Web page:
“As one of the highest elected officers in New Mexico state government, the secretary of state should not be playing partisan politics with every decision,” she said. “If I am elected, every voter in New Mexico will be able to trust the duties of the office are being conducted with the highest regard to the law.”

    Born in Colorado, Cox completed her undergraduate work at Colorado State University with a bachelor’s degree in finance and law school at the University of North Dakota.  After law school, she moved to New Mexico.

  • Lawmakers tackle crime as New Mexico state finances improve

    Associated Press

    SANTA FE — New Mexico lawmakers and Republican Gov. Susana Martinez are preparing to boost spending on public schools, early childhood education programs and law enforcement as state government climbs out of a financial crisis linked to fluctuations in energy markets.

    Strategies for reducing property crime and violence, particularly in New Mexico’s largest city, also are at the top of the agenda, as lawmakers convene Tuesday for a 30-day session.

    New Mexico government income for the coming fiscal year is expected to surpass annual spending obligations by $199 million – new money that lawmakers in the Democrat-led Legislature want to direct toward public schools, early childhood education programs and the judiciary.

    The governor wants to raise an additional $99 million to further bolster public education, prisons, business incentives and state spending reserves. Both spending proposals emphasize investments in early childhood education.

    The fiscal scenario marks a dramatic turnaround from a year ago, when lawmakers scrambled to fill a budget hole and address a credit-rating downgrade amid a sustained slump in oil and natural gas sectors. The state resorted to tapping severance tax notes, spending cuts at several state agencies and a hiring freeze.

  • Workshop trains citizens to lobby at Legislature

    The Santa Fe Public Library and community groups are co-hosting a lobbying workshop from 5:30-7:30 p.m. Wednesday to help New Mexico citizens feel comfortable advocating at the state Legislature.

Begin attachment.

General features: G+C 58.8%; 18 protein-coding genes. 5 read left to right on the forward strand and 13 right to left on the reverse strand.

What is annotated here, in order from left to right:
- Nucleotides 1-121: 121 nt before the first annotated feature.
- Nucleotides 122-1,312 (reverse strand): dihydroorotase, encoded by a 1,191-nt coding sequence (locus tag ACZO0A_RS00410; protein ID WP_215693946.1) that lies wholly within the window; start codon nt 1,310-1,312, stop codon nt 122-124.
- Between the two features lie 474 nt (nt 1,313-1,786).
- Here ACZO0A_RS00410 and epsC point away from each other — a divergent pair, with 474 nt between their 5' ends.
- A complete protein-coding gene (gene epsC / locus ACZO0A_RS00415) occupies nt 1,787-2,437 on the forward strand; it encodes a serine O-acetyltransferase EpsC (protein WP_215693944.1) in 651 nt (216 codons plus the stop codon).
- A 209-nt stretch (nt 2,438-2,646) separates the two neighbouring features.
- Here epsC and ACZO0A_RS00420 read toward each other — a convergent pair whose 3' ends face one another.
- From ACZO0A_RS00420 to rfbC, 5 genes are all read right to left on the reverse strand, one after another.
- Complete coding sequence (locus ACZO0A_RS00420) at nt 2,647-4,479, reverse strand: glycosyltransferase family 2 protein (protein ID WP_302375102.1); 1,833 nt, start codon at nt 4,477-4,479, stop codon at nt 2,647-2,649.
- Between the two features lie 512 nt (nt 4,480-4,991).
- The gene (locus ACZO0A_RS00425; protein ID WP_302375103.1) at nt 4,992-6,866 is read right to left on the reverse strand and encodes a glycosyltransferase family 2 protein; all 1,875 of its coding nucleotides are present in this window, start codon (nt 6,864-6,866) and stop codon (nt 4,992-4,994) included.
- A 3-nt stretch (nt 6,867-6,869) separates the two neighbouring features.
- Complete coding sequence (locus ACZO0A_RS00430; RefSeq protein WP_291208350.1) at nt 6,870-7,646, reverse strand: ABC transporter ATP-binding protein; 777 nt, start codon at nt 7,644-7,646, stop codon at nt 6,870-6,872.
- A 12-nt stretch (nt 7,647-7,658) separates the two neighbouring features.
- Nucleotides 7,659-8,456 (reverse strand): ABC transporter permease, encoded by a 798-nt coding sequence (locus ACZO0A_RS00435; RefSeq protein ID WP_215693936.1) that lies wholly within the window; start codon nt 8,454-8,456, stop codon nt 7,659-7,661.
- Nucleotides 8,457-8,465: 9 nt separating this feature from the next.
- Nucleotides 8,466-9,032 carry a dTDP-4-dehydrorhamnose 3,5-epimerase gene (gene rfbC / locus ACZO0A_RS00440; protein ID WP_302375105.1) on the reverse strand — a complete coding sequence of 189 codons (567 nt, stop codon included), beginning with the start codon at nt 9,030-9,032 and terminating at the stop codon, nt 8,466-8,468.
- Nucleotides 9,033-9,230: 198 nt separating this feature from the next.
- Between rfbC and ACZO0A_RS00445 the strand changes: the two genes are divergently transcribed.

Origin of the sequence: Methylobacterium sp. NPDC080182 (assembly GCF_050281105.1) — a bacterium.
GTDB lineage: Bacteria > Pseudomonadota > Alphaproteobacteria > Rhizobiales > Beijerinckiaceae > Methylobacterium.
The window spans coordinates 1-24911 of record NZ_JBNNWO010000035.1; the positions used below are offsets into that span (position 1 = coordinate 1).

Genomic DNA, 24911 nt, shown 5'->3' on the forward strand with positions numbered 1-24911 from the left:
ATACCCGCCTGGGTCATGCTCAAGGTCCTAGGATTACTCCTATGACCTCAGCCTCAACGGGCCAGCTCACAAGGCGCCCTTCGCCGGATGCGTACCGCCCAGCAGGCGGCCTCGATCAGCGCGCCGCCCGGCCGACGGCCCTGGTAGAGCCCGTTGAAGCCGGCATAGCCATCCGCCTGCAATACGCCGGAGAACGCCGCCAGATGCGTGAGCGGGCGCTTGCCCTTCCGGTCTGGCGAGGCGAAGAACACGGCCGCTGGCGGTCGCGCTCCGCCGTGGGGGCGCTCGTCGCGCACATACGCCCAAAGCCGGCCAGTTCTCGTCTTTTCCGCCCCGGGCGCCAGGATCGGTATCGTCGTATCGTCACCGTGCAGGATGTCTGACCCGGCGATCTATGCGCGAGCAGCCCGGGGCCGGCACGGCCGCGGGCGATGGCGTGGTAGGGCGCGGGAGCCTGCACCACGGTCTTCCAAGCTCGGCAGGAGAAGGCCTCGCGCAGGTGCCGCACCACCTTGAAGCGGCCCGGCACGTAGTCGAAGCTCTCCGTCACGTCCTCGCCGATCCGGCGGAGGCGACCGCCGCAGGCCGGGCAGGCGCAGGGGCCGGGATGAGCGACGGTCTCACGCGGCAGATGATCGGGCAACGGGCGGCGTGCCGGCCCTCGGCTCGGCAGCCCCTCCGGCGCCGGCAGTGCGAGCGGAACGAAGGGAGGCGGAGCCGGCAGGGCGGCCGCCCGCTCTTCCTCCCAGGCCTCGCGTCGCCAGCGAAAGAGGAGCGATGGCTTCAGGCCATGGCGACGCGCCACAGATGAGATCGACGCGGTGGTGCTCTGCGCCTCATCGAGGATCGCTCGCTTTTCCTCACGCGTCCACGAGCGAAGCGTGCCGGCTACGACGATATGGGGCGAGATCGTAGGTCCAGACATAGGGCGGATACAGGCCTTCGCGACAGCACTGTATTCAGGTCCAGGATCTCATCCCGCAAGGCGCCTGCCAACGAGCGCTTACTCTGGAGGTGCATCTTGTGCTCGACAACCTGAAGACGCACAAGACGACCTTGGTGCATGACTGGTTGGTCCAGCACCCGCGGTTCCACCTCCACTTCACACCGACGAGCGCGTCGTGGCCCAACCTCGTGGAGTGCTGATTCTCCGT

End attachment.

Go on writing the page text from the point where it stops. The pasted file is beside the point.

State Sen. Liz Stefanics will join trainers from the Rio Grande Sierra Club to offer tips on how citizens can make their voice heard at the Legislature. They will also provide a preview of some of the legislation likely to be considered in the 30-day short session starting next week.

    The workshop is free and open to the public.

    Those who want to attend should RSVP to Diane at DianeAbqNM@gmail.com or at riograndesierraclub.org/sflobby

    Write to DianeAbqNM@gmail.com for more information.

    The Southside Branch Library is located at 6599 Jaguar Drive in Santa Fe.

  • Roundhouse prepares for session

    It’s about 1 p.m. on Friday at the Roundhouse in Santa Fe and Assistant Sergeant at Arms Richard Sena was quiety placing books behind nametags inside the Senate Chamber.

    Food Service Manager Terry Bell was doing paperwork inside her office.

    It was the calm before the storm. Tuesday, thousands of people will start flowing in and out of the Capitol for the next 30 days as the session gets underway.

    Legislators will start the fight to get their bills through committees, special interests, activisits and lobbyists will be looking to help or hinder. Hundreds if not thousands of tourists, students and media will come to watch the show.

    If those people are lucky, they will stop to eat Bell’s famous chile, which has been a well-kept, delicious secret at the Roundhouse for 30 years. It’s rumored her green chile cheeseburgers are apparently amazing.

    Before each session, at least six members of Bell’s crew come in a week before to get everything up and running. Unlike a typical restaurant that opens everyday, people come to the Roundhouse from all over the state, and from different jobs, to fire up the kitchens and get the food ready. 

    “We pull out all of our equipment out of the walk-in freezer, get everything washed and divided between the two kitchens,” she said.